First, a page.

[From Education Week,1926]
THE Isle of Man has, happily, always been free from sectarian strife in the schools. Agreement on the necessity for Religious Instruction has been unanimous, and the spirit of conciliation and compromise has always been present in discussions on the best means of giving such knowledge
In the Education Act of 1920 it is laid down that :-
" The Education Authority shall, subject to the approval of the Council, from time to time, make regulations for the appointment, terms, and conditions of membership and proceedings of the Religious Instruction Advisory Committee, and such regulations shall provide that one-third of the Religious Instruction Advisory Committee shall be representatives of the Church of England, one-third of the Free Churches, and one-third of teachers in the employ of the Authority; and for the purpose of such appointment the Authority may delegate the power of selecting representatives to such body or groups of persons as the Authority consider will best represent the Church of England, the Free Churches, and the teachers respectively."
The Religious Instruction Advisory Committee was appointed accordingly, and first met on June 29th, 1921. The initial duty taken up was the preparation of a scheme of religious instruction for use in the Elementary Schools of the Island, and the scheme ultimately produced was approved by the Education Authority on April 26th, 1922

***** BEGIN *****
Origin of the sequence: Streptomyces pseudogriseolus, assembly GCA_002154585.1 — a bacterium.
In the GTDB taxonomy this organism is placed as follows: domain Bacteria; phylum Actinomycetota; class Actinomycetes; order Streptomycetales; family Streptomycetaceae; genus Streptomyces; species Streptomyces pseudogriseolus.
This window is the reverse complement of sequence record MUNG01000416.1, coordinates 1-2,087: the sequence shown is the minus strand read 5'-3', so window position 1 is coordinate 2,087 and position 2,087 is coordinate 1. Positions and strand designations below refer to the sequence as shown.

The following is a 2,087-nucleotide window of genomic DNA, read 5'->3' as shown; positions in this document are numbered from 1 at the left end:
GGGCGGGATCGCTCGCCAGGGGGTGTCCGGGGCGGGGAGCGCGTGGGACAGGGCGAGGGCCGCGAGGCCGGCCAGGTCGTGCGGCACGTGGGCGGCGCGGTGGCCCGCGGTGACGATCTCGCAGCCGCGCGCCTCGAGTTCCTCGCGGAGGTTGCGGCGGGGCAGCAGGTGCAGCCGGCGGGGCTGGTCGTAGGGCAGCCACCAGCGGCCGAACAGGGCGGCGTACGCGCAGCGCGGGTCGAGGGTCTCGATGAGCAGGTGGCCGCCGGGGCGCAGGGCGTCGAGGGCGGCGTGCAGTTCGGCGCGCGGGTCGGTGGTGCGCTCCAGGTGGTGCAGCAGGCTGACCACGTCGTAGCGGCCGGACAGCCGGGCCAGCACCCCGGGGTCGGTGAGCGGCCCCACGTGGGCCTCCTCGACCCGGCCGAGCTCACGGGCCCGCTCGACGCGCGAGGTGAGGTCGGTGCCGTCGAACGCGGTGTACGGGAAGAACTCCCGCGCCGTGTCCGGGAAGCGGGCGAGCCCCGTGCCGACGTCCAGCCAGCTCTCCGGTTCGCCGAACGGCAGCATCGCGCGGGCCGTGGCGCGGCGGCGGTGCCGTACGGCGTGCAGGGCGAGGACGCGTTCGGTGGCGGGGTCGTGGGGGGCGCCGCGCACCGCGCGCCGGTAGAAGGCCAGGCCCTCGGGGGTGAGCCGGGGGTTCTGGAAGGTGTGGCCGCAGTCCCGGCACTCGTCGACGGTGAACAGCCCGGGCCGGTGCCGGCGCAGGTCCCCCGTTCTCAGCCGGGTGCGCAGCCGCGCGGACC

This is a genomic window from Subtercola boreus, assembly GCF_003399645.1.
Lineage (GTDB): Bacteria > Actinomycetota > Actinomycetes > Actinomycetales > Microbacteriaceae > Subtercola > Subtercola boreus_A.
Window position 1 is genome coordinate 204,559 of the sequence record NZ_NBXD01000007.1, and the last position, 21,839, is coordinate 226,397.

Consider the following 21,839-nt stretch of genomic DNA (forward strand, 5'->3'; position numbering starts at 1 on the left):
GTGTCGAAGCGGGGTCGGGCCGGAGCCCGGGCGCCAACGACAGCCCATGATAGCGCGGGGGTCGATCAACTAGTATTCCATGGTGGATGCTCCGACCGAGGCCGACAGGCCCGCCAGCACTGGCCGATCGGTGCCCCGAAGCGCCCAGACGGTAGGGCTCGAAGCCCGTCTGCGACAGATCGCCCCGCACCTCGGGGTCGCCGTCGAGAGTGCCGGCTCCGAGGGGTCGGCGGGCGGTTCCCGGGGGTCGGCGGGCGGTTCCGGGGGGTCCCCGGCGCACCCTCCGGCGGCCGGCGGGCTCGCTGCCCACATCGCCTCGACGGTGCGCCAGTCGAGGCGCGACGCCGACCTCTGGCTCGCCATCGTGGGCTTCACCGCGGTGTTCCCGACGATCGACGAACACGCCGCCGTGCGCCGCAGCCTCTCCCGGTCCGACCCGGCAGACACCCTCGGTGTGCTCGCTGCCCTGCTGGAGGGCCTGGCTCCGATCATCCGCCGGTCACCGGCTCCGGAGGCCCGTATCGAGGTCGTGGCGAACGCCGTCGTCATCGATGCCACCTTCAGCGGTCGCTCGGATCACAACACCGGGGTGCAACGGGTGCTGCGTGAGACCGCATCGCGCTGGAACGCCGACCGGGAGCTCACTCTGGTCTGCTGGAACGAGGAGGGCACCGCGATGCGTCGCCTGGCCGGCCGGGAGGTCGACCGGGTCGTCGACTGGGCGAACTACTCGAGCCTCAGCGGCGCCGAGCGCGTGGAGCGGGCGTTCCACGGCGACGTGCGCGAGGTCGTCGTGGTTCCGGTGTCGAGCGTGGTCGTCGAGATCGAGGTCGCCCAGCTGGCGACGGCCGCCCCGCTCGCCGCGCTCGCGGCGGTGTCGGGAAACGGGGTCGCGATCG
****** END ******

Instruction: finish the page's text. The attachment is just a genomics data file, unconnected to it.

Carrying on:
The syllabus requires that the first half-hour of each day shall be devoted to religious exercises and instruction. This instruction comprises selected courses of biblical study, graded according to age, and the whole is made to centre round the Apostles' Creed, the Lord's Prayer, the Ten Commandments, and the Two Great Commandments of the Gospel. The positive and practical sides of Christian teaching are especially emphasised.
A similar scheme for use in the Secondary Schools under the Authority was prepared in consultation with the Head Masters of these schools, and was adopted by the Authority on November 28th, 1923.
These two schemes have proved very efficient in working, and the Religious Instruction Advisory Committee have good cause for pride in the results of their labour. The teachers have entered into the spirit of the syllabuses, and the lessons are marked by careful preparation and a real sense of :reverent responsibility.